A: I’ve had very positive experiences with hospitals and doctors in South Africa. The healthcare options are fairly easy to understand and affordable. For emergencies, the Cape Town Medi-Clinic is great. I also often use Christiaan Barnard hospital.
 
Q: What are the biggest safety issues facing expats living in South Africa? Are there any areas expats should avoid?
A: Like any large city, Cape Town has places that are safer than others. Stay with a group if you’re exploring at night. If you aren’t sure about an area, ask someone you trust. I’m happy to answer any questions in this regard.
 
Q: How do you rate the standard of housing in Cape Town? What different options are available for expats?
A:  I think there’s something for everyone in terms of housing in Cape Town. You can rent month-to-month or long-term. There are flats in large apartment complexes, or houses available with gardens. If you aren’t sure where you want to live, try out Airbnb to see what neighborhoods you like best.

Q: Any areas/suburbs if Caoe Town you’d recommend for expats to live in?
A:  It really depends what you’re planning to do in Cape Town and where you’ll be working/volunteering. My top neighborhood choices are: anywhere along the atlantic seaboard that is close to town, (Sea Point, Mouille Point, Bantry Bay, Clifton, Camps Bay) or in the city centre (Tamboerskloof, Gardens, or Oranjezucht)
 

Meeting people and making friends in Cape Town

 
Q: How tolerant are the locals of foreigners? Is there any obvious discrimination against particular religions or women etc.?
A: This is a country that continues to feel the aftereffects of its racist history. And while you’ll hear on the news and possibly witness xenophobia, the truth is that as a middle to upperclass expat, you won’t experience it firsthand.  Honestly, Capetonians love expats.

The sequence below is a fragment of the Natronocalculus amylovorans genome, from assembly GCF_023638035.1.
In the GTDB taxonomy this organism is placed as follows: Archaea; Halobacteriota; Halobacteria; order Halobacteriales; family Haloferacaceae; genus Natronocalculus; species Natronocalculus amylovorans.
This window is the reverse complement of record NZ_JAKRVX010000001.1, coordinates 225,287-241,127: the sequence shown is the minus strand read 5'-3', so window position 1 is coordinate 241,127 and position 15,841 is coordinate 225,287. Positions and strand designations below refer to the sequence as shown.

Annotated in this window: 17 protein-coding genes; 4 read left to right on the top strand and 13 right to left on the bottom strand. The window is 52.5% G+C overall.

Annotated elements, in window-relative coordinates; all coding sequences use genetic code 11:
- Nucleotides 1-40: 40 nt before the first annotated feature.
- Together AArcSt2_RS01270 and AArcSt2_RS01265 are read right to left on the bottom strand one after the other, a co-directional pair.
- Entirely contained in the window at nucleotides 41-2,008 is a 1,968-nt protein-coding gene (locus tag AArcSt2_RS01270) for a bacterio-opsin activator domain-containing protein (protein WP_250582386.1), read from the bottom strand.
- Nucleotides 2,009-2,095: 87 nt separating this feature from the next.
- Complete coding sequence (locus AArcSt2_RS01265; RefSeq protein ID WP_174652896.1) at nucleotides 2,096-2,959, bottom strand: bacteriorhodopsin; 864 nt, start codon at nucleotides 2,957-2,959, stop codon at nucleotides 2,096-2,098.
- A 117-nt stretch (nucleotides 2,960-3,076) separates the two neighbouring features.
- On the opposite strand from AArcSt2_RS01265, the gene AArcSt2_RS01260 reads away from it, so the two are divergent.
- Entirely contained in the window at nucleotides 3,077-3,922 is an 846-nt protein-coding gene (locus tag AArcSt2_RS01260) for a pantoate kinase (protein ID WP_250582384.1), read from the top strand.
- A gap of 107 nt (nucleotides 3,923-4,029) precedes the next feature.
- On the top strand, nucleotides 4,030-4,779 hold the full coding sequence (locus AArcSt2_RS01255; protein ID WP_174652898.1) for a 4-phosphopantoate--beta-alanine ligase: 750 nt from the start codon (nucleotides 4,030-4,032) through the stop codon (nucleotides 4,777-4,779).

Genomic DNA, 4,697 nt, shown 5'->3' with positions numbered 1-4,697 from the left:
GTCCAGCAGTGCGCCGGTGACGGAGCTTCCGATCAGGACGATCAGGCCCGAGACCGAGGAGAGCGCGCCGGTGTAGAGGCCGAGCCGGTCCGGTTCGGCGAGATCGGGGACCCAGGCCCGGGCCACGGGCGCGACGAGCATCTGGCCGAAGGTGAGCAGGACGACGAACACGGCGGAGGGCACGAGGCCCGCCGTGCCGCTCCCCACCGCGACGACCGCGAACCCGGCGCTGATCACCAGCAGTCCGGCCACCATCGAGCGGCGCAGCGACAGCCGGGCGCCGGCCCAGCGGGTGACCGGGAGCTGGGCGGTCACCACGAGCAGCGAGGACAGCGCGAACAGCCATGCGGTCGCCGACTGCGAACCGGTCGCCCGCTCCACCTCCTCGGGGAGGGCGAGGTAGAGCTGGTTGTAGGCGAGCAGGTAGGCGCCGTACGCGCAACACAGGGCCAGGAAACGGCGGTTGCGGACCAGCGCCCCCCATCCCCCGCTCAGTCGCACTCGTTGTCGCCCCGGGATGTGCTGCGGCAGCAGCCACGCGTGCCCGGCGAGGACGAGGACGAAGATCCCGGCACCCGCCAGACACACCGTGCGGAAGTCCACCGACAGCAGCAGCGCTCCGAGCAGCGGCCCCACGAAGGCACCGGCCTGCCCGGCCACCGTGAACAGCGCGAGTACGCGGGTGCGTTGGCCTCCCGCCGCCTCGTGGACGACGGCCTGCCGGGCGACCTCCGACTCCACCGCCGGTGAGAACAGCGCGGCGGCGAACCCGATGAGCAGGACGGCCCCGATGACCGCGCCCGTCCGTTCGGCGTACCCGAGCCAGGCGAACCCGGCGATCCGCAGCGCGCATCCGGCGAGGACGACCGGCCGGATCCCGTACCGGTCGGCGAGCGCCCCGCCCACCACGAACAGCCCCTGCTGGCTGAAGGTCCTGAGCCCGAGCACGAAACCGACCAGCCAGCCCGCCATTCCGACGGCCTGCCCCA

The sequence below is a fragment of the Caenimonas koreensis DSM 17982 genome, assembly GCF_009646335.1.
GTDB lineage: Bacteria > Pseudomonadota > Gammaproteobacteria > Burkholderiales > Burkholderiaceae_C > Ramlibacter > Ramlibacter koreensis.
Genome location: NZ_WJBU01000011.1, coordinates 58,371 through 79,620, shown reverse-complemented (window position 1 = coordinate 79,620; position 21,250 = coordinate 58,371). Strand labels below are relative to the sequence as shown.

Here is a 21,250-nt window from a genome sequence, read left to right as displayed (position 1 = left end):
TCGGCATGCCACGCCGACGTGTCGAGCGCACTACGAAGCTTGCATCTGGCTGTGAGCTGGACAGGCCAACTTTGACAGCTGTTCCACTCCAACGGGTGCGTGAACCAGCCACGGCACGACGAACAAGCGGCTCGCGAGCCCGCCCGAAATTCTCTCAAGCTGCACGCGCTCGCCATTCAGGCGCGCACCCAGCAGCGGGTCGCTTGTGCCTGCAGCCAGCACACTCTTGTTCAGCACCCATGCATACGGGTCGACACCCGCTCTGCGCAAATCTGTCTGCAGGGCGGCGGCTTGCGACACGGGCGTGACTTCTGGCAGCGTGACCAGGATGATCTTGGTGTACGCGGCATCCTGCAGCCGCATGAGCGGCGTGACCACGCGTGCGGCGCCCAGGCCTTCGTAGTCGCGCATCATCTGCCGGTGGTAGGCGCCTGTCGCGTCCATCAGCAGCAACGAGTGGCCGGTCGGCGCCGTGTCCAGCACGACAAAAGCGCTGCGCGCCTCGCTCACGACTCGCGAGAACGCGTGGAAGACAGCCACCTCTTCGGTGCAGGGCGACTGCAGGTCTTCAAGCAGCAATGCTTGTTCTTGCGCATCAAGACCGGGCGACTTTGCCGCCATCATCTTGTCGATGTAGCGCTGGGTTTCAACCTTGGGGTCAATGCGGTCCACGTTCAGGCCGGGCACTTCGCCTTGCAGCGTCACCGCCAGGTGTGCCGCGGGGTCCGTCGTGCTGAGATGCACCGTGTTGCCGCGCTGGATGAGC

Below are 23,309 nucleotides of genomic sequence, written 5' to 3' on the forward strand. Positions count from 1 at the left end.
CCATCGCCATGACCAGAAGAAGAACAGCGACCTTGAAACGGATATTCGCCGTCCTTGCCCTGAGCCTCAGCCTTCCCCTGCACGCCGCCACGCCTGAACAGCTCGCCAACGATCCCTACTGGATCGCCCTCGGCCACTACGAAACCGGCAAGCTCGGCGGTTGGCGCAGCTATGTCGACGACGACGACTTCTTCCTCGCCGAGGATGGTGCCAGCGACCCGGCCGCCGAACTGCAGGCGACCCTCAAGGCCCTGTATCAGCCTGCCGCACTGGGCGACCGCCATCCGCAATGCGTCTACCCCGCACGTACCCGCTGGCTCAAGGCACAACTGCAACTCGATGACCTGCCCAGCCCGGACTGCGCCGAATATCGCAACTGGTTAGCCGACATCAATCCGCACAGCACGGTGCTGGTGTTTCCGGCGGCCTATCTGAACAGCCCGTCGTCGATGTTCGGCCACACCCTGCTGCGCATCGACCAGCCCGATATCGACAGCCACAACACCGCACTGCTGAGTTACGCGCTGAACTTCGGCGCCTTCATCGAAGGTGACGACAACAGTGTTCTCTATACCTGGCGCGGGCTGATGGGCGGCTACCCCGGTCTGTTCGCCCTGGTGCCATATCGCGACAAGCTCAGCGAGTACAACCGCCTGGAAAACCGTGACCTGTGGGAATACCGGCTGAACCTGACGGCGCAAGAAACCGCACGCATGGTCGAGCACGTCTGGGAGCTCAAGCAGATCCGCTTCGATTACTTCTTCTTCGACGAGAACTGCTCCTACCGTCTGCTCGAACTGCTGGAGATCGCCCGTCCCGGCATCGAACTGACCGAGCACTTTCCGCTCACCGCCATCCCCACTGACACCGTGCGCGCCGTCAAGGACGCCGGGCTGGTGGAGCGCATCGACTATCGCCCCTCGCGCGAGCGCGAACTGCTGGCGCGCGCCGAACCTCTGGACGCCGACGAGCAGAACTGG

Q: Was it easy meeting people and making friends in Cape Town? How did you go about meeting new people?
A: It’s not difficult to meet new people in Cape Town, but it does take a bit of effort to find the circle of friends you're looking for. I think the best way to meet new people is to say “yes” to things — when you’re invited to a party, say “yes!”; a road trip, say “yes”; a concert, say “yes!” Cape Town offers great ways to meet new people with  its night markets, outdoor festivals, park runs, coffee hangouts, art exhibitions and concerts - there’s always something on in this city.
 
Q: Have you made friends with locals or do you mix mainly with other expats? What advice would you give to new expats looking to make friends in Cape Town? Any social/expat groups you can recommend?
A:  After living here for six years, I can honestly say that the majority of my friends are South Africans, and the majority of my friendships are deep, forever friendships. I don’t have much experience with expat groups, only because I find that if I surround myself with other Americans, we tend to dwell on all the things we miss about the USA — I don’t like to spend my energy that way.
                                 

About working in Cape Town

 
Q: Did you have a problem getting a visa or work permit? Did you tackle the visa process yourself or did you enlist the services of an immigration consultant?
A:  Let’s not sugarcoat it, visas and permits in South Africa are difficult to get. I was lucky to become a permanent resident in 2013, just before home affairs made things even trickier. I would highly suggest hiring an immigration consultant if possible. It will save you an immense amount of time and tears. I list a couple great companies I’d recommend on my website.
 
Q: What’s the economic climate like in Cape Town? Do you have any tips for expats looking to find a job? Which resources did you find most useful?
A: I was quite lucky to find my job when I did — it sort of fell into my lap. I think it all depends on what kind of work you're looking for. Logistically, the best jobs for expats would be with international companies that have a footprint in Cape Town, as it makes getting a work permit easier. That being said, there are tons of online resources for local job listings, including Gumtree, Career Junction, Job Vine, and Careers24.

And finally…
 

Q: Is there any other advice you would like to offer new expat arrivals to Cape Town?
A:  Get ready to be blown away.

~Interviewed September 2015